- Employment at Will doctrine
- Next, we will consider the doctrine of employment at will. Basically, the doctrine of employment at will means that an employer can terminate an employee at any time for any reason, except for an illegal one (i.e.: discrimination based on race, age, sex, national origin, or religion). Similarly, an employee has the right to quit a job and is not legally required to provide a notice period. Though, customarily most employees give a two week notice period. Employment will not be at will if the employment is pursuant to an employment contract. It is not unusual for highly paid executives to be working under an employment contract. In addition, union laborers typically work under a union contract. In both situations, employment is subject to the terms of the contract not the doctrine of employment at will.
- Consolidated Omnibus Reconciliation Act
- The Consolidated Omnibus Reconciliation Act (COBRA) “gives workers and their families who lose their health benefits the right to choose to continue group health benefits provided by their group health plan for limited period under certain circumstances, such as voluntary and involuntary job loss, reduction in the hours worked, transition between jobs, death, divorce, and other life events. Qualified individuals may be required to pay the entire premium for coverage up to 102% of the cost of the plan.” 1 “COBRA generally applies to all private-sector group health plans maintained by employers that have at least 20 employees on more than 50 percent of its typical business days in the previous calendar year. Both full- and part-time employees are counted to determine whether a plan is subject to COBRA.” 2
- Employee Retirement Income Security Act of 1974
- The Employment Retirement Income Security Act of 1974 (ERISA) is a “federal law that sets minimum standards for most voluntarily established retirement and health plans. ERISA requires plans to provide participants with plan information including important information about plan features and funding, provides fiduciary responsibilities for those who manage and control plan assets; requires plans to establish a grievance and appeal process for participants to get benefits from their plans; gives participants the right to sue for benefits and breaches of fiduciary duty; and if a defined benefit plan is terminated, guarantees certain payment through a federal chartered corporation, known as the Pension Benefit Guarantee Company (PBGC).” 3
- Equal Pay Act
- The Equal Pay Act (EPA) provides that men and women in the same workplace be given equal pay for equal work. Job content determines whether jobs are substantially equal. All forms of pay are covered so in addition to salaries; overtime pay, bonuses, stock options, profit sharing and bonus plans, life insurance, vacation and holiday pay, cleaning or gasoline allowances, hotel accommodations, reimbursement for travel expenses, and benefits will be reviewed and considered. If a determination has been made that there is a disparity in pay for substantially equal jobs, the person with the lower pay should be brought up to the higher pay level. A company can not make a determination of a disparity in pay rates for equal work and then proceed to lower the salary of the person who was making more money.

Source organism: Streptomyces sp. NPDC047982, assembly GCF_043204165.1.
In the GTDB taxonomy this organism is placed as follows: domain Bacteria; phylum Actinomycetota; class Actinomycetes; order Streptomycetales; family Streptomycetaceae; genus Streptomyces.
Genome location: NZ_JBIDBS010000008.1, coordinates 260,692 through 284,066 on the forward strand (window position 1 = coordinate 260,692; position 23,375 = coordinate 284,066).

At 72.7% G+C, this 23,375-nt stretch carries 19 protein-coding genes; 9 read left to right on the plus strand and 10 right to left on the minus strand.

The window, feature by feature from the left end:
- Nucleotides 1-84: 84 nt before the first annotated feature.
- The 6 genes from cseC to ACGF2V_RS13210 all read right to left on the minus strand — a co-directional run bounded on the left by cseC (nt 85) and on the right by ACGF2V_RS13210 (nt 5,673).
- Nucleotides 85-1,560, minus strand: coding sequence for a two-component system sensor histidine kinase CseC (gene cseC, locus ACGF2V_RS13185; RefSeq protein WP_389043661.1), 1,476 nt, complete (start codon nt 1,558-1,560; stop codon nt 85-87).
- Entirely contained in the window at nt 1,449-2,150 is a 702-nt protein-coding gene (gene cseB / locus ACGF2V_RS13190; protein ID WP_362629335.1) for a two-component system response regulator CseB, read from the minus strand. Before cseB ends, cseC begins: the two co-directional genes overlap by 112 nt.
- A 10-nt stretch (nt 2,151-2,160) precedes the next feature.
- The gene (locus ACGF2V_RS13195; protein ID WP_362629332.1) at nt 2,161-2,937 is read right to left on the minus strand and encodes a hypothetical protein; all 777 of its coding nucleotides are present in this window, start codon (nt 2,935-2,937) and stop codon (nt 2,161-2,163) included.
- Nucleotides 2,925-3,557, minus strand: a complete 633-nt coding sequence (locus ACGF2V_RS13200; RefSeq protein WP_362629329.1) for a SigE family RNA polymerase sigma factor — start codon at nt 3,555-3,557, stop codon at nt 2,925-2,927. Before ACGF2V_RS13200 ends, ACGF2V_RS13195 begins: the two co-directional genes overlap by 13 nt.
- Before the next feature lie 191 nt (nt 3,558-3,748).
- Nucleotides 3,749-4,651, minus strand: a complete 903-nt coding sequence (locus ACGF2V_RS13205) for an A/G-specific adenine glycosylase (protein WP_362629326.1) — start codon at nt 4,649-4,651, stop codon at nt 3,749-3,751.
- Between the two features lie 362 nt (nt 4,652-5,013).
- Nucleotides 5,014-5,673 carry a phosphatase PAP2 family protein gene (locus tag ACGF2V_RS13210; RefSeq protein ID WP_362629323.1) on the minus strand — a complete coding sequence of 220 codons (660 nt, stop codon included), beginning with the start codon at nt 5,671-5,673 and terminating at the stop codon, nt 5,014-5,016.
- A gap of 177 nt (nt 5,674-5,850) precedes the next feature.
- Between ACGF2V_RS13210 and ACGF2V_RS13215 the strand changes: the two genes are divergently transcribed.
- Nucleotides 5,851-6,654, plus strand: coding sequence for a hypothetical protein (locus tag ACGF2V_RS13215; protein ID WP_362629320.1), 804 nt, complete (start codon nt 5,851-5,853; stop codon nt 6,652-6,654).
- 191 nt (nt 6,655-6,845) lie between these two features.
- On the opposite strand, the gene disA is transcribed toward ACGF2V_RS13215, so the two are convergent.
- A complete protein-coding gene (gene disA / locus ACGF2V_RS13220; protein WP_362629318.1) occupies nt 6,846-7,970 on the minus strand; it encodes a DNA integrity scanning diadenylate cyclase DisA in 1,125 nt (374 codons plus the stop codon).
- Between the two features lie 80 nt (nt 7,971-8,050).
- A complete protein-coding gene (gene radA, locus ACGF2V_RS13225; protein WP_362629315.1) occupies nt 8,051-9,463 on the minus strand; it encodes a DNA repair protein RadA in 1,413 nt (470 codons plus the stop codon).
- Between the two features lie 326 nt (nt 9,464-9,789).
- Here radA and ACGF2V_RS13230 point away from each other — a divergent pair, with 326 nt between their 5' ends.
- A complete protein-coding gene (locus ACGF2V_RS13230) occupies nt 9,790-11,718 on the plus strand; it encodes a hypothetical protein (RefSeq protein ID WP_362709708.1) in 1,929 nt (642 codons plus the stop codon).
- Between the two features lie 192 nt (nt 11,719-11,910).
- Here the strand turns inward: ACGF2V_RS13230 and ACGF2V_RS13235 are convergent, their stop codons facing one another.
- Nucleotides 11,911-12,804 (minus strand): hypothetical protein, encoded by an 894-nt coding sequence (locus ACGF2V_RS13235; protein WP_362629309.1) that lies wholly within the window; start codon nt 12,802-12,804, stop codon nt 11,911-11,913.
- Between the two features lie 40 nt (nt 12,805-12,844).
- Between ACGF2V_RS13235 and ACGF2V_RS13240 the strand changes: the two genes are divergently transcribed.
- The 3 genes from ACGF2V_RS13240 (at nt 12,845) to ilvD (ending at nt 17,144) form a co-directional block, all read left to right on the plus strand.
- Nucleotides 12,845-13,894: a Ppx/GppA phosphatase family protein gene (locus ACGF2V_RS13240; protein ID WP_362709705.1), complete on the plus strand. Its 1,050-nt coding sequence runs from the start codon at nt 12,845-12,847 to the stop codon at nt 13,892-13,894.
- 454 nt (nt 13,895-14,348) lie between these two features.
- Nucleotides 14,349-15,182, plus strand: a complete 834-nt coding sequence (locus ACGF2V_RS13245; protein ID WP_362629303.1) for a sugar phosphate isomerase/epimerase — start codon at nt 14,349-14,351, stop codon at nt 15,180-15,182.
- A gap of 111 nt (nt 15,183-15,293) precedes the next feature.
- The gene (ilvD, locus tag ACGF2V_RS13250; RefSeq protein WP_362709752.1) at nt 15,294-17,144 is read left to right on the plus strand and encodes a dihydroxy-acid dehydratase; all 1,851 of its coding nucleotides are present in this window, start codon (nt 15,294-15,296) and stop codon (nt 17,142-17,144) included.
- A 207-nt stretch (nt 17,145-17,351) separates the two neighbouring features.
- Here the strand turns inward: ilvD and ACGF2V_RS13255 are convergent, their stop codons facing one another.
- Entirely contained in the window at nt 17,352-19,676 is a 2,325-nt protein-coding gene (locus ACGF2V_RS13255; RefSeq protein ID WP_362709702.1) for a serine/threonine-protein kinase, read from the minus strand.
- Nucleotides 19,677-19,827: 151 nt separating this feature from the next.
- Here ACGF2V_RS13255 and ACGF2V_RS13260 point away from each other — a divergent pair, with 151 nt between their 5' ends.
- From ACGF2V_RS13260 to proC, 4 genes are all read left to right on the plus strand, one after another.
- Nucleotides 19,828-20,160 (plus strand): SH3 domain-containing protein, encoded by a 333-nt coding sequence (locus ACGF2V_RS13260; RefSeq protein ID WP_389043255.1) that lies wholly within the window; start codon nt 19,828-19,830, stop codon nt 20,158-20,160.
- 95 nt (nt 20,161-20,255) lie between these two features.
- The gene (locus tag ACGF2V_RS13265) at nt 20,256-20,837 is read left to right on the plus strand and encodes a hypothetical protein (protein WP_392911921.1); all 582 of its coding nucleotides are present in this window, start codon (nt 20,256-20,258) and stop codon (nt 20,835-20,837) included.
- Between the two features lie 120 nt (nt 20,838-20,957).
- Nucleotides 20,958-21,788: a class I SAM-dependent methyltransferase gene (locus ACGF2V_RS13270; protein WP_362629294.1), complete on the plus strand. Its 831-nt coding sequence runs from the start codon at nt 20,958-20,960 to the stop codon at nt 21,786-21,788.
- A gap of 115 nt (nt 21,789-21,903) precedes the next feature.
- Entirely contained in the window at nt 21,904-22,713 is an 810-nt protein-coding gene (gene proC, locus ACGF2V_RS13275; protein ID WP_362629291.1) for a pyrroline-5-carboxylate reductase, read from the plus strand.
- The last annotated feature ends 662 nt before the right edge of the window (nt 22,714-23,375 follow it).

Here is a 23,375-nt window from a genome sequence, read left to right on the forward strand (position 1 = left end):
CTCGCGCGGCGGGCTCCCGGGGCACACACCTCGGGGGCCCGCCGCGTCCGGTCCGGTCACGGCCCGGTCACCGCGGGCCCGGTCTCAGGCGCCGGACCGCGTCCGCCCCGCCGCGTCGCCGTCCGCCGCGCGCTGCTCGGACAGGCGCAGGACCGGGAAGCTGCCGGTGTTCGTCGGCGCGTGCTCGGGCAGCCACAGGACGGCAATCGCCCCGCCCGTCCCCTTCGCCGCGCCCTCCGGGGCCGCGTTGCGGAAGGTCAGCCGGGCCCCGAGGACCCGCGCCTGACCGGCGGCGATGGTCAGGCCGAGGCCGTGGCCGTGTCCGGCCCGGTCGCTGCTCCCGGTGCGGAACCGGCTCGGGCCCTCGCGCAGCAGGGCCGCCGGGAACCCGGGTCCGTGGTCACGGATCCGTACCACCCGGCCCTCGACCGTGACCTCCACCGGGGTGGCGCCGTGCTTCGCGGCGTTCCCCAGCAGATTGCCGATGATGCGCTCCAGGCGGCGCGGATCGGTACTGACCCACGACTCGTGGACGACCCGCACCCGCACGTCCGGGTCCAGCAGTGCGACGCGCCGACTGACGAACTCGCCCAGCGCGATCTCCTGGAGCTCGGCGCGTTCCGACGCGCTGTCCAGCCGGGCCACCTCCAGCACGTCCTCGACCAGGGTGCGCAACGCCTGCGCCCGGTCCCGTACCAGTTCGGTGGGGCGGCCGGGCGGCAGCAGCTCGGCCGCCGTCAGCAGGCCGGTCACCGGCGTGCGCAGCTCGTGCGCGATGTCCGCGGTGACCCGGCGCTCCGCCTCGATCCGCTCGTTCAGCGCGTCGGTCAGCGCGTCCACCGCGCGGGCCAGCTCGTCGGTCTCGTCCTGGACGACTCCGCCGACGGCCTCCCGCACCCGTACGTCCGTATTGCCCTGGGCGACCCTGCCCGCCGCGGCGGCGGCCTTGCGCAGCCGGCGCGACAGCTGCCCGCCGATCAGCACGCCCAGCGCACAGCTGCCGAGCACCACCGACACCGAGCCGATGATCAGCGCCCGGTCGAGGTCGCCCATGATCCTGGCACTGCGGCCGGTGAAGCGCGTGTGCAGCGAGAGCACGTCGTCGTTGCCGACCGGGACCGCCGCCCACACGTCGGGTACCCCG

- Fair Credit Reporting Act
- The Fair Credit Reporting Act (FCRA) is an important piece of consumer protection legislation. For purposes of this posting, we will examine the FCRA as it impacts the employment process. If an employer plans to use a credit report or an investigative credit report to assess the qualifications of an applicant, they must inform the applicant. Note dependent upon what state you operate in, it may violate state law to refuse to hire a qualified applicant because of his or her credit score. As always consult your local attorney before you decide not to hire someone based on their credit report.
- Fair Labor Standards Act
- The Fair Labor Standards Act (FLSA) establishes minimum wage, overtime pay, recordkeeping and youth employment standards affecting employees in the private sector and in Federal, State, and local governments. Covered nonexempt workers are entitled to a minimum wag of not less than $7.25 per hour effective July 24, 2009. Overtime pay at a rate not less than one and one-half times the regular rate of pay is required after 40 hours of work in a workweek.” 4 Note many states have set a minimum wage higher than the federal minimum wage.
- Family and Medical Leave Act
- The Family and Medical Leave Act (FMLA) is a seminal piece of legislation that entitles eligible employees of covered employers to take unpaid, job protected leave for specified family and medical reasons with continuation of group health coverage under the same terms and conditions as if the employee had not taken leave. The FMLA applies to employers who have fifty (50) or more employees. Leave can be taken in the designated amounts for the enumerated reasons:
“Twelve workweeks of leave in a 12-month period for:
- the birth of a child and to care for the newborn child within one year of birth;
- the placement with the employee of a child for adoption or foster care and to care for the newly placed child within one year of placement.
- to care for the employee’s spouse, child, or parent who has a serious health condition.
- a serious health condition that makes the employee unable to perform the essential functions of his or her job.
- any qualifying exigency arising out of the fact that the employee’s spouse, son, daughter, or parent is a covered military member on “covered active duty;” or
Twenty-six workweeks of leave during a single 12-month period